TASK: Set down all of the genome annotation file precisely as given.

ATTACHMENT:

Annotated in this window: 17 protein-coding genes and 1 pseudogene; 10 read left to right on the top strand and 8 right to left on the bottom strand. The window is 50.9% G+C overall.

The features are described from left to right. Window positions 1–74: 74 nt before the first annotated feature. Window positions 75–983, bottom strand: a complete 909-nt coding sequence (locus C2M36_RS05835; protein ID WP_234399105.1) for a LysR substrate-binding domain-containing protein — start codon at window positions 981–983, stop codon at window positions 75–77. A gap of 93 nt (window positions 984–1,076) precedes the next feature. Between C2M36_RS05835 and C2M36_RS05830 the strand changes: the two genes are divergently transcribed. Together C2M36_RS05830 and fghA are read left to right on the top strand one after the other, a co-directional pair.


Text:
Annotated in this window: 17 protein-coding genes and 1 pseudogene; 10 read left to right on the top strand and 8 right to left on the bottom strand. The window is 50.9% G+C overall.

The features are described from left to right. Window positions 1–74: 74 nt before the first annotated feature. Window positions 75–983, bottom strand: a complete 909-nt coding sequence (locus C2M36_RS05835; protein ID WP_234399105.1) for a LysR substrate-binding domain-containing protein — start codon at window positions 981–983, stop codon at window positions 75–77. A gap of 93 nt (window positions 984–1,076) precedes the next feature. Between C2M36_RS05835 and C2M36_RS05830 the strand changes: the two genes are divergently transcribed. Together C2M36_RS05830 and fghA are read left to right on the top strand one after the other, a co-directional pair.